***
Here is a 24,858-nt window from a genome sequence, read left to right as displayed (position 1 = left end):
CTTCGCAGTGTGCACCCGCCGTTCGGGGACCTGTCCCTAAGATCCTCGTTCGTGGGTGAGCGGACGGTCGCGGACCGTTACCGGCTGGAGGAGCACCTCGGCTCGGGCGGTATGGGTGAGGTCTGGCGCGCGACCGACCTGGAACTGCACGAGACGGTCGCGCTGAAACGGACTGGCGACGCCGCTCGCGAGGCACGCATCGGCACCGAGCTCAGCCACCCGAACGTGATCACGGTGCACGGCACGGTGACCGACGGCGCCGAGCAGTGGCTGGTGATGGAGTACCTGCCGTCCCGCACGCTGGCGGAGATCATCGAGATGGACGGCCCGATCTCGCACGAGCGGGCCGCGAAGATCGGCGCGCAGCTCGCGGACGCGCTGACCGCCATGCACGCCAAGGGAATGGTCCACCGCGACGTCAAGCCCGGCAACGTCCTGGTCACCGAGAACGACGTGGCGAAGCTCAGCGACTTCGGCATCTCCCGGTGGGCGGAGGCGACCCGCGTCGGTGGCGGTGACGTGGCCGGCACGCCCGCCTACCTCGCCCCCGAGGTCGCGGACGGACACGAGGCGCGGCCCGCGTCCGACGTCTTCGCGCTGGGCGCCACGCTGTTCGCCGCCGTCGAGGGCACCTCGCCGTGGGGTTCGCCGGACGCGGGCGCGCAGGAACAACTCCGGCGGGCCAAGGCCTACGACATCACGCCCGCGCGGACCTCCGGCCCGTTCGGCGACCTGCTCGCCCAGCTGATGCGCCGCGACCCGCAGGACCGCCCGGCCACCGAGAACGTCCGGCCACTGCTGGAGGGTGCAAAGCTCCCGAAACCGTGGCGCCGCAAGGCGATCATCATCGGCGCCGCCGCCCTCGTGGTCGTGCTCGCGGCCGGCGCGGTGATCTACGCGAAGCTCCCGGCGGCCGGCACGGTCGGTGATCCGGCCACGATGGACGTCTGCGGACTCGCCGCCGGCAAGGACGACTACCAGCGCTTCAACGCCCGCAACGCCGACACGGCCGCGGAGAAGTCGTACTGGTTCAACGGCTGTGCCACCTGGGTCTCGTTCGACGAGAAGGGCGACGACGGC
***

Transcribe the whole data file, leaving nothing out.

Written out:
Here is a 24,858-nt window from a genome sequence, read left to right as displayed (position 1 = left end):
CTTCGCAGTGTGCACCCGCCGTTCGGGGACCTGTCCCTAAGATCCTCGTTCGTGGGTGAGCGGACGGTCGCGGACCGTTACCGGCTGGAGGAGCACCTCGGCTCGGGCGGTATGGGTGAGGTCTGGCGCGCGACCGACCTGGAACTGCACGAGACGGTCGCGCTGAAACGGACTGGCGACGCCGCTCGCGAGGCACGCATCGGCACCGAGCTCAGCCACCCGAACGTGATCACGGTGCACGGCACGGTGACCGACGGCGCCGAGCAGTGGCTGGTGATGGAGTACCTGCCGTCCCGCACGCTGGCGGAGATCATCGAGATGGACGGCCCGATCTCGCACGAGCGGGCCGCGAAGATCGGCGCGCAGCTCGCGGACGCGCTGACCGCCATGCACGCCAAGGGAATGGTCCACCGCGACGTCAAGCCCGGCAACGTCCTGGTCACCGAGAACGACGTGGCGAAGCTCAGCGACTTCGGCATCTCCCGGTGGGCGGAGGCGACCCGCGTCGGTGGCGGTGACGTGGCCGGCACGCCCGCCTACCTCGCCCCCGAGGTCGCGGACGGACACGAGGCGCGGCCCGCGTCCGACGTCTTCGCGCTGGGCGCCACGCTGTTCGCCGCCGTCGAGGGCACCTCGCCGTGGGGTTCGCCGGACGCGGGCGCGCAGGAACAACTCCGGCGGGCCAAGGCCTACGACATCACGCCCGCGCGGACCTCCGGCCCGTTCGGCGACCTGCTCGCCCAGCTGATGCGCCGCGACCCGCAGGACCGCCCGGCCACCGAGAACGTCCGGCCACTGCTGGAGGGTGCAAAGCTCCCGAAACCGTGGCGCCGCAAGGCGATCATCATCGGCGCCGCCGCCCTCGTGGTCGTGCTCGCGGCCGGCGCGGTGATCTACGCGAAGCTCCCGGCGGCCGGCACGGTCGGTGATCCGGCCACGATGGACGTCTGCGGACTCGCCGCCGGCAAGGACGACTACCAGCGCTTCAACGCCCGCAACGCCGACACGGCCGCGGAGAAGTCGTACTGGTTCAACGGCTGTGCCACCTGGGTCTCGTTCGACGAGAAGGGCGACGACGGC